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Will Björk's new iPad album 'save the music industry'?
The avant-garde Icelandic singer's latest effort, Biophilia, is being released with a corresponding series of iPad apps meant to enrich the listening experience
Some music critics are calling Bjork's experimental iPad album an industry changer.
Some music critics are calling Bjork's experimental iPad album an industry changer.
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o some Americans, the Icelandic singer/actor/artist Björk is just the woman who wore a swan dress to the 2001 Oscars. But now, thanks to her new album, Biophilia, will she be remembered as the woman who changed the music industry? Biophilia, released Tuesday, has iPad apps that accompany each track to immerse listeners in an interactive experience — letting them play along on digital instruments, for example, or chart out visual representations of a song. With CD sales plummeting, could this experimental iPad album change the way people listen to music and save the industry — or is it just a silly gimmick?

This is revolutionary: Even if Björk's music isn't your thing, says Eliot Van Buskirk at Wired, you'll be impressed by her iPad album. "We've never seen anything like it." With Biophilia, Björk has completely reimagined the concept of a music album, turning it into "something functional." Each song is "beautifully depicted" as an app, offering a different, immersive experience that "will blow your mind."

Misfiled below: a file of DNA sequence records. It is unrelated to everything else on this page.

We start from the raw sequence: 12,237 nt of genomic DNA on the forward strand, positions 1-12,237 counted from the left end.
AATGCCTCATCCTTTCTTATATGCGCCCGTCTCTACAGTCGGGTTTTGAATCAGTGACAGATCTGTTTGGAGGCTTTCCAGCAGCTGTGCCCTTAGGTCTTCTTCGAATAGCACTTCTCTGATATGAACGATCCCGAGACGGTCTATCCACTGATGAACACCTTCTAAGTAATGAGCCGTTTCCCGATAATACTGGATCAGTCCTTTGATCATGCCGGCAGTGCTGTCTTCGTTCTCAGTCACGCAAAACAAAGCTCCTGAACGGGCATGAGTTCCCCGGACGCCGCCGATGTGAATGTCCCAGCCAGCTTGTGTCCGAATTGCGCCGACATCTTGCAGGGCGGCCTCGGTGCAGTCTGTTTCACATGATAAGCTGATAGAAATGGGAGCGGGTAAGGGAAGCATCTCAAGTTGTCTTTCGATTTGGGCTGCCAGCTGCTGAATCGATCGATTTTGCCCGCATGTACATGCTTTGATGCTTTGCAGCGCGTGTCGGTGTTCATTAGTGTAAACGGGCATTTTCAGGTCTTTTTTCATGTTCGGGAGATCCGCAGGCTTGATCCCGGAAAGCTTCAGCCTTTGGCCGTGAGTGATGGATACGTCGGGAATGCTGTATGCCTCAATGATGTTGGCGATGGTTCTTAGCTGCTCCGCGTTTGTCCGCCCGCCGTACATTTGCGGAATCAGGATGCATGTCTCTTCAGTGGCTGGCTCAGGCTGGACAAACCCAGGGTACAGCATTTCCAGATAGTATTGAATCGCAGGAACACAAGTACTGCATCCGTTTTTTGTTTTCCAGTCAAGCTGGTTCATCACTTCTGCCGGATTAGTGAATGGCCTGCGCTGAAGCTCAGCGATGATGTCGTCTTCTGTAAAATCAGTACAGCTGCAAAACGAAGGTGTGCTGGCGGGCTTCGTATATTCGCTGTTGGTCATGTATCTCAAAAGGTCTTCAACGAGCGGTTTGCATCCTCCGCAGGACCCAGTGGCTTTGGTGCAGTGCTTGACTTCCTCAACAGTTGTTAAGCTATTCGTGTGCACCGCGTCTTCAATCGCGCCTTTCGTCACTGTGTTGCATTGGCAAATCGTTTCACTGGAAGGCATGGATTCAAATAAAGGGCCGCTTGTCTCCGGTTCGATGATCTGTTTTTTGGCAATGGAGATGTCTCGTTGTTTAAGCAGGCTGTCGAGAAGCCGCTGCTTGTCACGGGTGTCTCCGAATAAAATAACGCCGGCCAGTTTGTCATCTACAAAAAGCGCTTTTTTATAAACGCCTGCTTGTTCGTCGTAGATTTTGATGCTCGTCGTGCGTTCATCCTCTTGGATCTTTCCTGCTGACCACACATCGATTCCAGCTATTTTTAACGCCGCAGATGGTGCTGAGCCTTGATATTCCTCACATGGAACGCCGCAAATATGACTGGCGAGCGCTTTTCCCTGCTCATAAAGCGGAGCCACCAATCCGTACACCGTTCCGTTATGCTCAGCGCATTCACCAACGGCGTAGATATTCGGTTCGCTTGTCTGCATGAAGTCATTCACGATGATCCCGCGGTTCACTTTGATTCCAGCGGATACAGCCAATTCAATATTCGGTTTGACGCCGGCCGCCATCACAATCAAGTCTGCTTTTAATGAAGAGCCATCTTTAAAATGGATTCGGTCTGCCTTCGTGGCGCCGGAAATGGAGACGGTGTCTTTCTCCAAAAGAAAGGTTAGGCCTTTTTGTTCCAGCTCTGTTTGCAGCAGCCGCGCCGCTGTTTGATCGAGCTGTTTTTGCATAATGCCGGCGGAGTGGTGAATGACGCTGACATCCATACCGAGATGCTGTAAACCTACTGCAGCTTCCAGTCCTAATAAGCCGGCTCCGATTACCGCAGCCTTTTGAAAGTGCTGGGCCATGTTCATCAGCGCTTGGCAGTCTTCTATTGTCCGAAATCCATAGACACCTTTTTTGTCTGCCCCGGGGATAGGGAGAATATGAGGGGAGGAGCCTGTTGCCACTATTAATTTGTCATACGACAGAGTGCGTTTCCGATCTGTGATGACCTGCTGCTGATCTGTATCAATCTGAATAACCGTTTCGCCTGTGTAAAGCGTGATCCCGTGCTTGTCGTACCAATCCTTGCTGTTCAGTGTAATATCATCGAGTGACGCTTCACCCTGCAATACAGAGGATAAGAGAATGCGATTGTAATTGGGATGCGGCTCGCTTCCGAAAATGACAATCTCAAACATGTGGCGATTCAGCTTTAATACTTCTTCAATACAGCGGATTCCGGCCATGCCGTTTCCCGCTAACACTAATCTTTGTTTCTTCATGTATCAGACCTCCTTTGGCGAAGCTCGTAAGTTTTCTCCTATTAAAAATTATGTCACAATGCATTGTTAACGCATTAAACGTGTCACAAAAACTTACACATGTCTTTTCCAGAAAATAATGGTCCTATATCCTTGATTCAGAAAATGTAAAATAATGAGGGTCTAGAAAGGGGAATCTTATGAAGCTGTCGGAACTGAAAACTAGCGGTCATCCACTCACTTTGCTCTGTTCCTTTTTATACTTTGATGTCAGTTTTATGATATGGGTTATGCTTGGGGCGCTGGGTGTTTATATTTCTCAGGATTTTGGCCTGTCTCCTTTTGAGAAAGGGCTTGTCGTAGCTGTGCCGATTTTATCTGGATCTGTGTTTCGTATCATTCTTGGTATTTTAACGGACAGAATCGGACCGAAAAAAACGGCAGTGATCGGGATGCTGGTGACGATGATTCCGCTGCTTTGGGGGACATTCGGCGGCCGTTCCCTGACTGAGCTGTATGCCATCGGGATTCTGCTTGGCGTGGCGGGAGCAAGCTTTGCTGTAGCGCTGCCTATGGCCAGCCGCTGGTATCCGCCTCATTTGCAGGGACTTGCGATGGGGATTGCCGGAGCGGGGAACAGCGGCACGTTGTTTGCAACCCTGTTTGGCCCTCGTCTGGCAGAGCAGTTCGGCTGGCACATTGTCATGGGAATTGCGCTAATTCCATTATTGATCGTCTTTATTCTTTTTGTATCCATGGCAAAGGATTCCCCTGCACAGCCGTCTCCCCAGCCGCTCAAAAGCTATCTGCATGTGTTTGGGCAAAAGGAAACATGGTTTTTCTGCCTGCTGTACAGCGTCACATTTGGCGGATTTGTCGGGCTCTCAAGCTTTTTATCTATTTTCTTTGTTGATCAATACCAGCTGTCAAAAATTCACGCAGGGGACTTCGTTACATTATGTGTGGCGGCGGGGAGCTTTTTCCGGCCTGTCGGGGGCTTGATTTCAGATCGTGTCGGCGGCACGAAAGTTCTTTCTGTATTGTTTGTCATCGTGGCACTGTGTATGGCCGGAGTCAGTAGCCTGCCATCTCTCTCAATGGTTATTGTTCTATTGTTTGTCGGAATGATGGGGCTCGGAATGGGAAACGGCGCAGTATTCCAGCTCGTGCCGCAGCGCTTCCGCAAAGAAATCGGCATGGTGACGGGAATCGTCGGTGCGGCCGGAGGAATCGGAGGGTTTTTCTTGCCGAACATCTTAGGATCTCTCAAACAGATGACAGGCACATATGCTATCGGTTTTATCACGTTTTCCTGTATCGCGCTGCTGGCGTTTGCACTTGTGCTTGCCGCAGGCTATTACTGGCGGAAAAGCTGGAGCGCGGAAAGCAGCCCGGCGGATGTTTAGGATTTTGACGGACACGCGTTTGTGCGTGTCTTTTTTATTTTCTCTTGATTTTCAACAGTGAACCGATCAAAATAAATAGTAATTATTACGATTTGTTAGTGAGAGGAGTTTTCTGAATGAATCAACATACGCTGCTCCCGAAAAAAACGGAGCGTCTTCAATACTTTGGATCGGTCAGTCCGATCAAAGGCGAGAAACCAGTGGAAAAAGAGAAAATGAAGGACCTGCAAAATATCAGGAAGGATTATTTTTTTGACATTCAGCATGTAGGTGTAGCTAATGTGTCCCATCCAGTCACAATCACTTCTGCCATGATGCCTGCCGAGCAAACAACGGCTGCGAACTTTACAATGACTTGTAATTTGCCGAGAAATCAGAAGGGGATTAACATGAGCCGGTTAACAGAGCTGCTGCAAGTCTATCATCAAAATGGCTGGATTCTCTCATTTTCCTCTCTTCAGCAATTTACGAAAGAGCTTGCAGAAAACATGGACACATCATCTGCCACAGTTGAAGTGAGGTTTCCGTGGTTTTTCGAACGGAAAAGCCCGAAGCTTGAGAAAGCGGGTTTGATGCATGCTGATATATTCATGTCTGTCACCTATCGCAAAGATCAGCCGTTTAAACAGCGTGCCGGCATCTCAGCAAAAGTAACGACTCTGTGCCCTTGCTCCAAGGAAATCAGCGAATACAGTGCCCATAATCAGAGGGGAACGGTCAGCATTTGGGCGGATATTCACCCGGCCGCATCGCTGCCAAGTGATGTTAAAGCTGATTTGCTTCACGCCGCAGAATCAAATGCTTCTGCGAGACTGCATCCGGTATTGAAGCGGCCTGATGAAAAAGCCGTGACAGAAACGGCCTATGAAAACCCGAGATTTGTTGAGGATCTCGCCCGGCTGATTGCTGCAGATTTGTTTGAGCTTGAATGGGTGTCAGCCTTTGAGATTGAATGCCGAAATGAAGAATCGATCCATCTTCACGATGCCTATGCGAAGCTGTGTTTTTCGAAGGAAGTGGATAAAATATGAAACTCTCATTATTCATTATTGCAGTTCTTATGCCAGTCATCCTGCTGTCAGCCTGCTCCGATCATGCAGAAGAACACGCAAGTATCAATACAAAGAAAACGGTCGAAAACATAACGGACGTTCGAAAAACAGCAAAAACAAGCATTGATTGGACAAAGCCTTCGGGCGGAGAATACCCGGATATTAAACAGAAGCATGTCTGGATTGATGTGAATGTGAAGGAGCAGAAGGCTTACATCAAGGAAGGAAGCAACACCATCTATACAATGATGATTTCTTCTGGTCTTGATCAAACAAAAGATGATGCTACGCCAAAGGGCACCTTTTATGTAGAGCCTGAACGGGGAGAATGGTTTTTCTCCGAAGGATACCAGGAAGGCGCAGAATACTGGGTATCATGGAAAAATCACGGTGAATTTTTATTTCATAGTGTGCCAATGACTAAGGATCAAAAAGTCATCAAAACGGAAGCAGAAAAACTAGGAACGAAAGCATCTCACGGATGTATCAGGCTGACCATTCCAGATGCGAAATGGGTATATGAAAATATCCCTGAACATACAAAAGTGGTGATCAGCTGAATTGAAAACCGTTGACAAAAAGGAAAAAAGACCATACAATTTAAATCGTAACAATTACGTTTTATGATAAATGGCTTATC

"Björk's Biophilia app album launches 10 beautifully depicted songs"

Maybe not… but it is pretty awesome: The iPad apps are "aesthetically stunning, clever, and inspiring," says Lucy Jones at the U.K.'s Telegraph, but "there is no way this format is going to save the music industry." It probably won't even become a "particularly popular mode of buying albums." Music is still first and foremost about listening — "on the train, in the bath, cooking dinner, at a party" — and the iPad album isn't equipped for "that kind of consumption."
"Björk's iPad album Biophilia is wonderful and the ultimate package for music geeks — but it won't save the music industry"

I would rather just hear the music: Artists these days seem to generate as much buzz "by what bells and whistles they attach to the music, as with the music itself," says Dan Deluca at the Philadelphia Inquirer. That's certainly the case with Björk's Biophilia. While there are "some cool looking graphics and interactive features" to tinker with on the apps, "I'm underwhelmed with that aspect of the project." It's the stellar collection of "eerily beautiful" tracks that is Biophilia's biggest draw.
"Review: Björk's Biophilia"

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